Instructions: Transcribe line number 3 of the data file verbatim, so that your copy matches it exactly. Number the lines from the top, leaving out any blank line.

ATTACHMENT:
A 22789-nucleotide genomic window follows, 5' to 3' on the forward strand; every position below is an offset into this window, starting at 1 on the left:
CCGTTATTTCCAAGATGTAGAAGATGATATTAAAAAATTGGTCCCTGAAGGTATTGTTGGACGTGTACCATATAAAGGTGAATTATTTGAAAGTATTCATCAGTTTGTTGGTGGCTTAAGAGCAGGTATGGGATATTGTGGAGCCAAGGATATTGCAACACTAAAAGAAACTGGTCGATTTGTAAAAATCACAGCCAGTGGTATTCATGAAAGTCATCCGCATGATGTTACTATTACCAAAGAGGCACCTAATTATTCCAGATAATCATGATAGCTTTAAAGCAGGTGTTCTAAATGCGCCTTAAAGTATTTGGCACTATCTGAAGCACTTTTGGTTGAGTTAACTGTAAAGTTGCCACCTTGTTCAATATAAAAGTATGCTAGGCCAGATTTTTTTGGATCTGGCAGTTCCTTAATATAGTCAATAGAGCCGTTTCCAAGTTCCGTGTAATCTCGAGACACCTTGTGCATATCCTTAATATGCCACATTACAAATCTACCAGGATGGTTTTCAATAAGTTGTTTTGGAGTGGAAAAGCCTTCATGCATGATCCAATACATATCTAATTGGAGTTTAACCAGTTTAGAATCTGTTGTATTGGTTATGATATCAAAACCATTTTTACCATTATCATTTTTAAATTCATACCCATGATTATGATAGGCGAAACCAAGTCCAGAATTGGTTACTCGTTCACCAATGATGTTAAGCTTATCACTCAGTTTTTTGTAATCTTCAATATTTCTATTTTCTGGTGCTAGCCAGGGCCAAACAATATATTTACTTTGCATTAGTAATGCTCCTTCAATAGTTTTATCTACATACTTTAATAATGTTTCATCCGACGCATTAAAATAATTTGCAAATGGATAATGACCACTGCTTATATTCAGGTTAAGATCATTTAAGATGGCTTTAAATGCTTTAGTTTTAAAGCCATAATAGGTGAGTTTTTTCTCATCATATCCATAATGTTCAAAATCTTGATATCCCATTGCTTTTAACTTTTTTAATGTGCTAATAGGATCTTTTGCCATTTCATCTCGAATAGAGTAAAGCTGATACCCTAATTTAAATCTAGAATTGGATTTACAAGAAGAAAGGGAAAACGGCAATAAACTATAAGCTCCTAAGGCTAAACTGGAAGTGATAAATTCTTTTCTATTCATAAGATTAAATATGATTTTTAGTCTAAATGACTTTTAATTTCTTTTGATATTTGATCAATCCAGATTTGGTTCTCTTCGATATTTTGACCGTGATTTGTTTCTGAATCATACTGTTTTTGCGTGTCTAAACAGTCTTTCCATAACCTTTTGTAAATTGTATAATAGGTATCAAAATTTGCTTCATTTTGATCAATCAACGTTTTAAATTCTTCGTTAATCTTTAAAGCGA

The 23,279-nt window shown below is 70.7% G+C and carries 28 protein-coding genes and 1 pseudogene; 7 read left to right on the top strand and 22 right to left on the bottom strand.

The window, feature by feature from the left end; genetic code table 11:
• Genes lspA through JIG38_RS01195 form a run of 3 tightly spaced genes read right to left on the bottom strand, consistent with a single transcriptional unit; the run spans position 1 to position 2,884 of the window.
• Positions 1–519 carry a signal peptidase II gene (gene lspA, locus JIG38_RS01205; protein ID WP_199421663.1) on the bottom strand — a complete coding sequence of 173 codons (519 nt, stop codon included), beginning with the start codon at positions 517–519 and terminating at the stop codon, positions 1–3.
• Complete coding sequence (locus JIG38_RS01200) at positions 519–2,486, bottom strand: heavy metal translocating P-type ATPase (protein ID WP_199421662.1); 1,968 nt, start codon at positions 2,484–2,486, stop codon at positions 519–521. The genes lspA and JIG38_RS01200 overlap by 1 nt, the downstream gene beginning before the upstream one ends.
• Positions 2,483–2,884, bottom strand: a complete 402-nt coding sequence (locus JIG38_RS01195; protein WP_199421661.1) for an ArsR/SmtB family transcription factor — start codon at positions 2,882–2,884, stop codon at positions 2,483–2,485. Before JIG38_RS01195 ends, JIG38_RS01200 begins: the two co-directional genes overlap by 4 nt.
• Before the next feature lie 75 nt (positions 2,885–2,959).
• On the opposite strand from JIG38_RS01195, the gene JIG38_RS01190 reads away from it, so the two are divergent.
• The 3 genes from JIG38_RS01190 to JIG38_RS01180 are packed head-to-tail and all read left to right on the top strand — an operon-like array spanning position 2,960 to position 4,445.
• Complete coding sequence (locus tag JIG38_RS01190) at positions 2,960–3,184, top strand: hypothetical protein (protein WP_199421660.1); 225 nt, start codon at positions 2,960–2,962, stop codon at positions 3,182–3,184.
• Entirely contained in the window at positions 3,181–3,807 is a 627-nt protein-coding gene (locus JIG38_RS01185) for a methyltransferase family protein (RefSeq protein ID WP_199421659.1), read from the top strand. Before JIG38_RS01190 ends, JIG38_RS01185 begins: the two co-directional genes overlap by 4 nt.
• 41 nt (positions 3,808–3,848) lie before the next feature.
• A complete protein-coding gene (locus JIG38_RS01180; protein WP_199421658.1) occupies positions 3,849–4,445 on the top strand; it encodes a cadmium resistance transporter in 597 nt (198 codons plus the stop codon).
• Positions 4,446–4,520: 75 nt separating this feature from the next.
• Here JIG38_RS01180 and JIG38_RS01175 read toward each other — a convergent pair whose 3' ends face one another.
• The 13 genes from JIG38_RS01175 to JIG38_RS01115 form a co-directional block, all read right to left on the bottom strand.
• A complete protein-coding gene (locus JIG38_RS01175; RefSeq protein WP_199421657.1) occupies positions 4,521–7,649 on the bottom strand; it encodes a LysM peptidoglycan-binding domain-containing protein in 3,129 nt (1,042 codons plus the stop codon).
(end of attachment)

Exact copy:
The 23,279-nt window shown below is 70.7% G+C and carries 28 protein-coding genes and 1 pseudogene; 7 read left to right on the top strand and 22 right to left on the bottom strand.